Missing from the president’s State of the Union message last night was any reiteration of his promise to “go it alone” if Congress wouldn’t pass legislation friendly to his radical agenda. Some thought that in so doing he might be acknowledging his impotence during his last year in office.
On Wednesday Obama’s chief of staff, Denis McDonough (shown), disabused any suggestion that he was backing away from imposing unilateral executive action. Speaking to reporters, McDonough imperially announced:
We’ll do audacious executive action over the course of the rest of the year. I’m confident of that….
We do want to make sure that the executive actions we undertake are not left hanging out there, subject to Congress undoing them.
Missing was any reference to constitutional powers granted to the executive branch to do any such thing. Article I, Section I grants all lawmaking powers to the legislative branch, not to the executive branch:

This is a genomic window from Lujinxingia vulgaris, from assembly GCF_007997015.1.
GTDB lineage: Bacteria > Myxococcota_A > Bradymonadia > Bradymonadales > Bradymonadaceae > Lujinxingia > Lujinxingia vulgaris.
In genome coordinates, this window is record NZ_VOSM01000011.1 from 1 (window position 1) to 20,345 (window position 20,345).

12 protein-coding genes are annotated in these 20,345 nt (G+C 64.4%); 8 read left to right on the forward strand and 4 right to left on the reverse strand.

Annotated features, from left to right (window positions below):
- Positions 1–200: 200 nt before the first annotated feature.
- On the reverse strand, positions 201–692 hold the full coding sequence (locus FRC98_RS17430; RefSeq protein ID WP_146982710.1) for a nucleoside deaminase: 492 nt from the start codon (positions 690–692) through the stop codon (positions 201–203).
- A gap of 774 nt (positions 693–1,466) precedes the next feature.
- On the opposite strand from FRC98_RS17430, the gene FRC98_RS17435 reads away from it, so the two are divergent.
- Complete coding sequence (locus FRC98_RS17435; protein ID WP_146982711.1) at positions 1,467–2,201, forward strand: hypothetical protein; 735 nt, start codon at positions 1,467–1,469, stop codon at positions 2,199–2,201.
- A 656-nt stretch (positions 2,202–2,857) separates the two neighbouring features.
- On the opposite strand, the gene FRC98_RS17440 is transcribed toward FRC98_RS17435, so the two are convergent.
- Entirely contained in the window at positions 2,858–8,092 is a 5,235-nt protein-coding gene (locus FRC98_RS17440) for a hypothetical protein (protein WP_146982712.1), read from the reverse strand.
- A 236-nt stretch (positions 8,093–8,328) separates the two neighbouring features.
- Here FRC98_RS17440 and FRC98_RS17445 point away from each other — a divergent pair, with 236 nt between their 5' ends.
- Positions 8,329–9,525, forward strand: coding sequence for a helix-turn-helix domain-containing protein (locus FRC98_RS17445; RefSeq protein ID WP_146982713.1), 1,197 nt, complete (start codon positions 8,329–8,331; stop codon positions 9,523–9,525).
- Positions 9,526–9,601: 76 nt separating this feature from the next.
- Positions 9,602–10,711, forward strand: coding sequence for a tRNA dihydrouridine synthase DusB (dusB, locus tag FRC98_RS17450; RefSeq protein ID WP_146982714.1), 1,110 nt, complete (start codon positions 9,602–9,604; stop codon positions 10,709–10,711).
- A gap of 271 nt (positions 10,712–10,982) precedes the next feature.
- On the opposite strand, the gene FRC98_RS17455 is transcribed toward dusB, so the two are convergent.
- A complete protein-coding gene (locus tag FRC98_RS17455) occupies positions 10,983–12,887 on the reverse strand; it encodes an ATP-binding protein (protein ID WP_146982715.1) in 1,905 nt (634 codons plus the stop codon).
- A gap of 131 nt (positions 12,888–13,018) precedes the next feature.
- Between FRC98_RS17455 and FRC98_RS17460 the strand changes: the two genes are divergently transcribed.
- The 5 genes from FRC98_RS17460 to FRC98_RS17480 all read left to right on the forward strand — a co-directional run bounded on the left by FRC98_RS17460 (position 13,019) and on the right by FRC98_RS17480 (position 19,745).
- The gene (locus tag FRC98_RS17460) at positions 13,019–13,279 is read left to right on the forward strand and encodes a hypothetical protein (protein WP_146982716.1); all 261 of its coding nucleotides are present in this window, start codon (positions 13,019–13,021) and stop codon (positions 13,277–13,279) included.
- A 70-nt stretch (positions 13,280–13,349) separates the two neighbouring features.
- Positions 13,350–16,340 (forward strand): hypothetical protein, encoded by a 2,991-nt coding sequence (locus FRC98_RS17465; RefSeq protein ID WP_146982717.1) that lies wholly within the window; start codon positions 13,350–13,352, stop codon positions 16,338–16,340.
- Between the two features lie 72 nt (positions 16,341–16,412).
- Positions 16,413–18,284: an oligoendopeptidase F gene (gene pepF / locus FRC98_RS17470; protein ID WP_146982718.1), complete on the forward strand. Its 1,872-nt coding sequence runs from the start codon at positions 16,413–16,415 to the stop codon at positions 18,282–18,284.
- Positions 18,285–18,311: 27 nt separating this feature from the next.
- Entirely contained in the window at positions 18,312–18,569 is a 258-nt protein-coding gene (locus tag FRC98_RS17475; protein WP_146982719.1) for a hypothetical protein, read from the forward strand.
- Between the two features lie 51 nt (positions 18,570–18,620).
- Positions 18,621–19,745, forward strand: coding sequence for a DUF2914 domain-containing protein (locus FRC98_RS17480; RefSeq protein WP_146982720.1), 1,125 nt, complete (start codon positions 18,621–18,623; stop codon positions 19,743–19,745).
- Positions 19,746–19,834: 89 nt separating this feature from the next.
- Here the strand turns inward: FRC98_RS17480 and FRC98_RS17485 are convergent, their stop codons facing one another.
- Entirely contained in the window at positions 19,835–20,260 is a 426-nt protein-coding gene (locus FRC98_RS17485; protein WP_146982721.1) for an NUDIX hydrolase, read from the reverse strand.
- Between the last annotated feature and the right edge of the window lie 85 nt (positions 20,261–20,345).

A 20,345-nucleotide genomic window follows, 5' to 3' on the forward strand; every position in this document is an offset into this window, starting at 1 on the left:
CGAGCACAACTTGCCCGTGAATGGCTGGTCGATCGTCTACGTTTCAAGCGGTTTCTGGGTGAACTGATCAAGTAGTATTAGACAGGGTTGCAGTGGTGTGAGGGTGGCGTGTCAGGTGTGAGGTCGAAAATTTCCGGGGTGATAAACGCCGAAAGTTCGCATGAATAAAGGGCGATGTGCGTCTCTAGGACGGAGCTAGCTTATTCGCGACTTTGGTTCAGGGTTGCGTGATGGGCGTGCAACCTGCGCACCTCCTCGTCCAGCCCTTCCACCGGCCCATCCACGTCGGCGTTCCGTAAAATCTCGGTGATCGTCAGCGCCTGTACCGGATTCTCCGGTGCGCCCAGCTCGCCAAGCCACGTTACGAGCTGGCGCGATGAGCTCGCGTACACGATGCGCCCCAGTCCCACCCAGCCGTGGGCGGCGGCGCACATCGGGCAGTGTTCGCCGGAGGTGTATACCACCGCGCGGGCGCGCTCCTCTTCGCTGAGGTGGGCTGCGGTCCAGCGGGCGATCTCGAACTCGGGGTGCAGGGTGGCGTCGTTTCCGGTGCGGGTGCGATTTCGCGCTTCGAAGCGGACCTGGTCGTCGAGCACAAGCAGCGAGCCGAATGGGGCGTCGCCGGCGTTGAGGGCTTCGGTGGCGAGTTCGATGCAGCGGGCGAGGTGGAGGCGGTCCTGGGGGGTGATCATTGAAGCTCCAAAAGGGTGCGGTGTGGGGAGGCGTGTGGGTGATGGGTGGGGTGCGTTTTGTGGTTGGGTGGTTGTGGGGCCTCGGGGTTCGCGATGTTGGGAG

All legislative powers herein granted shall be vested in a Congress of the United States, which shall consist of a Senate and House of Representatives.
Under Article II, Section III the president is required to “take care that the Laws [passed by the Legislative Branch] be faithfully executed.”
Interestingly, that article also gives the president the power “to give to the Congress Information of the State of the Union, and recommend to their consideration such measures as he shall judge necessary and expedient.”
Nowhere is the president given the powers to ignore either the Congress or the Constitution. Instead, Article II, Section I provides this:
Before he enters on the execution of his office, he shall take the following oath or affirmation — “I do solemnly swear (or affirm) that I will faithfully execute the Office of the President of the United States and will, to the best of my ability, preserve, protect and defend the Constitution of the United States.
By allowing his chief of staff to announce that he will in fact be acting on his own to complete his agenda, Obama is performing a “trifecta” — a three-fold abrogation of the very founding document on which the Republic rests.